|Director: David Fincher
|Screenplay: Eric Roth (screen story by Eric Roth and Robin Swicord; based on the short story by F. Scott Fitzgerald)
|Stars: Brad Pitt (Benjamin Button), Cate Blanchett (Daisy), Taraji P. Henson (Queenie), Julia Ormond (Caroline), Jason Flemyng (Thomas Button), Elias Koteas (Monsieur Gateau), Tilda Swinton (Elizabeth Abbott), Jared Harris (Captain Mike)
|MPAA Rating: PG-13
|Year of Release: 2008
While the title would seem to suggest a story of relative modesty, The Curious Case of Benjamin Button is anything but. Running nearly three hours in length and spanning some 80 years of American history, from World War I to Hurricane Katrina, it is an outsized romantic epic built on a potentially flimsy bit of fantastical whimsy that instead becomes an affecting allegory for the fleeting joys of life. The film’s title and central concept of a man aging backwards are drawn from a comical jazz-era story by F. Scott Fitzgerald that was inspired “by a remark of Mark Twain’s to the effect that it was a pity that the best part of life came at the beginning and the worst part at the end.” That, however, is where the similarities end.
In adapting the Fitzgerald story, screenwriter Eric Roth has essentially recycled his three-hanky, Oscar-winning approach to Forrest Gump (1994). All the important components are in place: We have a huge swath of American history viewed through the eyes of a unique protagonist who comes from the Deep South, a love story that contrasts the protagonist’s relative innocence with his true love’s defiant hedonism, and a rogue’s gallery of interesting supporting characters that in some way touch or change the protagonist’s life. It is certainly an effective approach to epic storytelling, and it allows the central conceit of Benjamin’s backward aging to take on a particularly poignant hue because it inherently isolates him amid the turmoil of history (although racial issues, which should have been central, are all but ignored). With the exception of a brief period when Benjamin and his true love are the same age physically and chronologically, at all other times he is progressing in his own alternate universe, a place in which mind and body are headed in opposite directions.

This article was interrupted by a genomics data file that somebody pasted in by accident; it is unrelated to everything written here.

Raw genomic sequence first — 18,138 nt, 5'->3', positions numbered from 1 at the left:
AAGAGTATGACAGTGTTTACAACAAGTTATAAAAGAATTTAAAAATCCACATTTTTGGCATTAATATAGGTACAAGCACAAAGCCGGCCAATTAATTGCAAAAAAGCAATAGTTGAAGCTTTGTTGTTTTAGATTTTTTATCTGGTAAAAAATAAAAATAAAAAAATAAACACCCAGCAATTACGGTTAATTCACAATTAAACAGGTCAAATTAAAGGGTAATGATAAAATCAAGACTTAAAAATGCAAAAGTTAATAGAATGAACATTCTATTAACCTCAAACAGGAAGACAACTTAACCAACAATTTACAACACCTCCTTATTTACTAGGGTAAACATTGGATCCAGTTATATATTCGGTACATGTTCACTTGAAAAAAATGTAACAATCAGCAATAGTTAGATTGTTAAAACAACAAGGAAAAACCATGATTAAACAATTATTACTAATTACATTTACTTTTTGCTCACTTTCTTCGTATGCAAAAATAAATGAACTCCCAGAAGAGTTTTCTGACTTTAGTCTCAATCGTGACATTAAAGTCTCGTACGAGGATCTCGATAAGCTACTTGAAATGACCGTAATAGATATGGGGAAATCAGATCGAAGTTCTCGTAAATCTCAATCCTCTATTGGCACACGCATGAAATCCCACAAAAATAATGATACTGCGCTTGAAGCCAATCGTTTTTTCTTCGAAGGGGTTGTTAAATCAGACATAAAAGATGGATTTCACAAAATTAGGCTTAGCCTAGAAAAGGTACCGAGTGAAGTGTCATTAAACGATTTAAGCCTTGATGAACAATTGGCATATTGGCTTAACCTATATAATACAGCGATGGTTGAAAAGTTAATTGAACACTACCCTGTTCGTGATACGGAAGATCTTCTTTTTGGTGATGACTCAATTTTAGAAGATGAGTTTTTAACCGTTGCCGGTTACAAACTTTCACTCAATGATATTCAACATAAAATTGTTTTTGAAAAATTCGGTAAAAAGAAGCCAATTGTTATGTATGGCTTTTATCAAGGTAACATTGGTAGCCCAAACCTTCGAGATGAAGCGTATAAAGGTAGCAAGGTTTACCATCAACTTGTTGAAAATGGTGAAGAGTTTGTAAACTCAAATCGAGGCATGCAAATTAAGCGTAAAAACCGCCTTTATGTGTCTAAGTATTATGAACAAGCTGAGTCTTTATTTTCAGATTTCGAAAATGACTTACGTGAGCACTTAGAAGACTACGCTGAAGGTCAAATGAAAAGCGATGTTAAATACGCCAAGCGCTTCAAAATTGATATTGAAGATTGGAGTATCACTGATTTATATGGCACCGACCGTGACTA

It is particularly intriguing that the film was directed by David Fincher, who is best known for dark, twisting, and deeply cynical films like Seven (1995), Fight Club (1999), and Zodiac (2007). It would seem that Fincher’s moody visual proclivities and fascination with the more disturbing impulses in human nature (particularly anger and obsession) would be in direct conflict with Roth’s rather mushy temperament, but in fact they intertwine quite harmoniously, turning Benjamin Button into a fascinating paradox when it could have been mere treacle. Fincher brings his darker sensibility to bear on the story’s inherent whimsy, which gives it a weight and heft it might have otherwise lacked.
The story opens in a hospital room where an aged woman named Daisy (Cate Blanchett) lies dying in her bed and asks her granddaughter (Julia Ormond) to read to her from a diary written by the titular Benjamin Button (Brad Pitt). Benjamin thus narrates most of his life, beginning in New Orleans on the night in 1918 that marked the end of World War I. Born as an infant with the physical appearance and the frailties of a man 80 years of age, Benjamin is deserted by his father (Jason Flemyng) after his mother dies in childbirth. He is left on the doorstep of a black woman named Queenie (Taraji P. Henson) who runs a boarding house for the elderly. Since her heart is as large as her accent is thick, Queenie takes in the wrinkly baby, thinking that he will soon die. However, he does not die, but rather grows up like a normal child, albeit with the physical effects of aging running in reverse.